All of the Executors appointed do not need to apply for Probate.

If an Executor does not wish to be involved in the application process, they can file a leave reserved application which allows them to step aside from the Probate process, but they still retain their rights as an Executor.

  1. All Executors are either unable or unwilling to apply for Probate

If an Executor refuses to take on the responsibility of being an Executor, they will be considered unwilling to act.

If any Executor has died, lost mental capacity or lost physical capacity to act as the Executor, they will be deemed unable to act.

If there are substitute Executors named in the Will, they can step in to fulfil the role of Executor if the circumstances under which they are allowed to have been fulfilled.

If the named Executors and substitute Executors cannot or will not act, then an Application for Letters of Administration will need to be made.

  1. The deceased’s Testamentary capacity is in question

The deceased’s testamentary capacity may be called into question for a number of reasons, for example where the deceased was suffering from a condition that affected or might have affected their capacity at the time the Will was made.

The Court may then request that an Affidavit of Testamentary Capacity be filed by the deceased’s treating practitioner to establish whether the deceased had testamentary capacity at the time of their death.

  1. The Will is invalid

If the Will is deemed invalid, for example if it has not been signed by the deceased, then Letters of Administration will need to be applied for instead.

Last Will and Testament, essential paperwork in the probate process.

Probate vs Letters of Administration

A Grant of Probate can be obtained where a Will maker has left a valid Will.

A Grant of Letters of Administration can be obtained by someone who is not named as an Executor in the Will either because the deceased did not make a Will, the Will is invalid or because none of the name Executors can act.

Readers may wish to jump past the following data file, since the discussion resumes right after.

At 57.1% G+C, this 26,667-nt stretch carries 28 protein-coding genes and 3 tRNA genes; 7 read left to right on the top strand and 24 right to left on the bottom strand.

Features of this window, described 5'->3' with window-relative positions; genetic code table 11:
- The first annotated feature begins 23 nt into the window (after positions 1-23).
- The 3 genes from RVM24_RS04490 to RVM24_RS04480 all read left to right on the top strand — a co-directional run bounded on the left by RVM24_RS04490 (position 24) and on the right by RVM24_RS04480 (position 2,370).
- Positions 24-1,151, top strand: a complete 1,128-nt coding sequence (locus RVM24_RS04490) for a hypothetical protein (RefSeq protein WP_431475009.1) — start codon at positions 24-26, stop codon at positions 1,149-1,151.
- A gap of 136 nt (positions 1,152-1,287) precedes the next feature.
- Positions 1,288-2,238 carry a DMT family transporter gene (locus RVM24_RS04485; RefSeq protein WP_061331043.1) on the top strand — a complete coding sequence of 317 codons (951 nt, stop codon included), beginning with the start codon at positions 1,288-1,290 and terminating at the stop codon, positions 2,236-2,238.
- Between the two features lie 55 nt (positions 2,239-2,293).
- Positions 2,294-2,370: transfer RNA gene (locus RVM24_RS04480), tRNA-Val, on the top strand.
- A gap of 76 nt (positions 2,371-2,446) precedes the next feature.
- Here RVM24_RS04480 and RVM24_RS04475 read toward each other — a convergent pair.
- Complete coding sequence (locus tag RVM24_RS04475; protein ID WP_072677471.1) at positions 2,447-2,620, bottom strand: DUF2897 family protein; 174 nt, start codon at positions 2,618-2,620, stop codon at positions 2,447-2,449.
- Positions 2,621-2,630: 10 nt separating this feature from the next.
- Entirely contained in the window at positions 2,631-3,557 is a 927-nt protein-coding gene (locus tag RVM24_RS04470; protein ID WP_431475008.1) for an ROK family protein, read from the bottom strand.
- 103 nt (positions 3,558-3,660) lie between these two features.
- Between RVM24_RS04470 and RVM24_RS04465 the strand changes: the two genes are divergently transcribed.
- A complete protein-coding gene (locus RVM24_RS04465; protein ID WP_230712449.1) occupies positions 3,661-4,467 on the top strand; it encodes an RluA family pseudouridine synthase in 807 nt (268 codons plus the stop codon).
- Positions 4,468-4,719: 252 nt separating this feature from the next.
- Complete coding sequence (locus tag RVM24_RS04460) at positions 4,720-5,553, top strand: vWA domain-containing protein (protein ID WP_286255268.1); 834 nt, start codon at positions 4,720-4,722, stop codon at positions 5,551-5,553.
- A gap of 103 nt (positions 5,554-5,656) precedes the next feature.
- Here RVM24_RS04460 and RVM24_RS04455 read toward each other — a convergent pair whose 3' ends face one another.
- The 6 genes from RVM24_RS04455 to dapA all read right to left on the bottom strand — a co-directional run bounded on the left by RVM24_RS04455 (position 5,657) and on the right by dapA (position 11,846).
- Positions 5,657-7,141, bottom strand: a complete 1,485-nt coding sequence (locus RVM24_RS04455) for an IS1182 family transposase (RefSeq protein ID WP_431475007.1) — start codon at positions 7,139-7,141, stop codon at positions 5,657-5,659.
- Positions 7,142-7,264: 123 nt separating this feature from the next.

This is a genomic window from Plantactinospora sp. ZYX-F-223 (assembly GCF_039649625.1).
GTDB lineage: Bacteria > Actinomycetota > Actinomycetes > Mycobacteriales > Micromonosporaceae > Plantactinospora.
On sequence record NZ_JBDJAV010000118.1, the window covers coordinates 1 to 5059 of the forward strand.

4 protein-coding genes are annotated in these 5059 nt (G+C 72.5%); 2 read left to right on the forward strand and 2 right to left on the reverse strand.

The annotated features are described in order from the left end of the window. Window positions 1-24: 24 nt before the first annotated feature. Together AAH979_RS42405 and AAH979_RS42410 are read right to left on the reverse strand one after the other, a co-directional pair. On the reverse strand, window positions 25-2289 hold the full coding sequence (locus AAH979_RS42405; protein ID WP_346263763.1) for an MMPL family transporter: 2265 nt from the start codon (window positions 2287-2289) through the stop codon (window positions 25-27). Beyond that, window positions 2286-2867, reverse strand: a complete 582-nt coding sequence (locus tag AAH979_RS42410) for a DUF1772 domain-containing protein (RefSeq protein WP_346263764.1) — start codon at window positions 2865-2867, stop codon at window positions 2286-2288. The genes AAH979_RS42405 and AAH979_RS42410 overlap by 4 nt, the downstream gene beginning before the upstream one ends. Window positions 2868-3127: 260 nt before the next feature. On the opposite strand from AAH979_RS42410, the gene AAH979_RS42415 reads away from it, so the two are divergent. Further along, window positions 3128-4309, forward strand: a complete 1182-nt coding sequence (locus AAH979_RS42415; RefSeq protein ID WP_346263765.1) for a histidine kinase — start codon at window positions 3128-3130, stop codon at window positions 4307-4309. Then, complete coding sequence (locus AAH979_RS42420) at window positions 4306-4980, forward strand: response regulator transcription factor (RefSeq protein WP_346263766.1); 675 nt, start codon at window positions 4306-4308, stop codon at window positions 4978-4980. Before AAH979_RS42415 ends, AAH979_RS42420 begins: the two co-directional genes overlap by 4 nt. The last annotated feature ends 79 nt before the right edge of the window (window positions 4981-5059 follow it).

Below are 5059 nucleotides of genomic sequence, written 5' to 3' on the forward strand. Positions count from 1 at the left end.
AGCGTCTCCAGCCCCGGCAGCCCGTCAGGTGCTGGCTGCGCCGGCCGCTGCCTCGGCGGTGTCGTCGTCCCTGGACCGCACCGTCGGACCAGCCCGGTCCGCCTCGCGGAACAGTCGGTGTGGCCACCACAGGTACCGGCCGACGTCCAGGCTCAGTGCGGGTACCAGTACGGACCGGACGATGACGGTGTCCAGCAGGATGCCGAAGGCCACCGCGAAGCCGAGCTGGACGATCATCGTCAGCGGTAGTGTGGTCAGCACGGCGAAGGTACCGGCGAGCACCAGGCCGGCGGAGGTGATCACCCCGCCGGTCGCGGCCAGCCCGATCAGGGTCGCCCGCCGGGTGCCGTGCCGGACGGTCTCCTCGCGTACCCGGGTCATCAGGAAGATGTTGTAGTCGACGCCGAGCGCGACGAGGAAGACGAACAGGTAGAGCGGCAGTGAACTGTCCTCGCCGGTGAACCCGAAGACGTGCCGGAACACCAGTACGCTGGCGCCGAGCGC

A Grant of Letters of Administration allows the administrator to act in the same way an Executor would after a Grant of Probate.

Usually, applying for a Grant of Letters of Administration is more costly and time consuming than applying for a Grant of Probate because the Court will require more evidence as to why someone should be appointed as administrator.

Seeking Legal Assistance

Executors should seek legal assistance from experienced probate lawyers to ensure the application is done correctly and to navigate any challenges that may arise.

An Executor should also seek legal advice before distributing assets to beneficiaries.

Our team at Matthies Lawyers can guide you through the probate process.  Learn more about our Probate services.

FAQs on Probate

What does an Executor do?

Executors and administrators must pay off debts, funeral expenses and legal fees associated with the estate out of the estate funds. They then need to distribute the assets in accordance with the instructions in the Will.

How much does applying for a Grant of Probate cost?

There are three parts to the cost of applying for Probate. There are Supreme Court filing fees, the advertising fees and solicitor’s fees.

The cost depends on the size of the estate as the fees are listed on a scale. The larger the estate, the more costs involved.

Do Executors get paid for the work?

Executors are entitled to be reimbursed for the expenses incurred in administering the estate, otherwise work done by an Executor is generally for free unless a clause is inserted in the Will stating otherwise.

Often clauses are included in Wills entitling an Executor to charge their professional rates if they are, for example, an accountant or a solicitor.

Further Resources

Supreme Court of Victoria

Obtaining Probate for a non-existent or informal Will

Administration and Probate Act 1958

Kate Scolyer – Solicitor– Matthies Lawyers

Should you wish to obtain advice regarding your estate planning matters, please contact Matthies Lawyers for an obligation-free consultation or call +61 3 8692 2517 today.

Disclaimer: This article contains general information only and is not intended to be a substitute for obtaining legal advice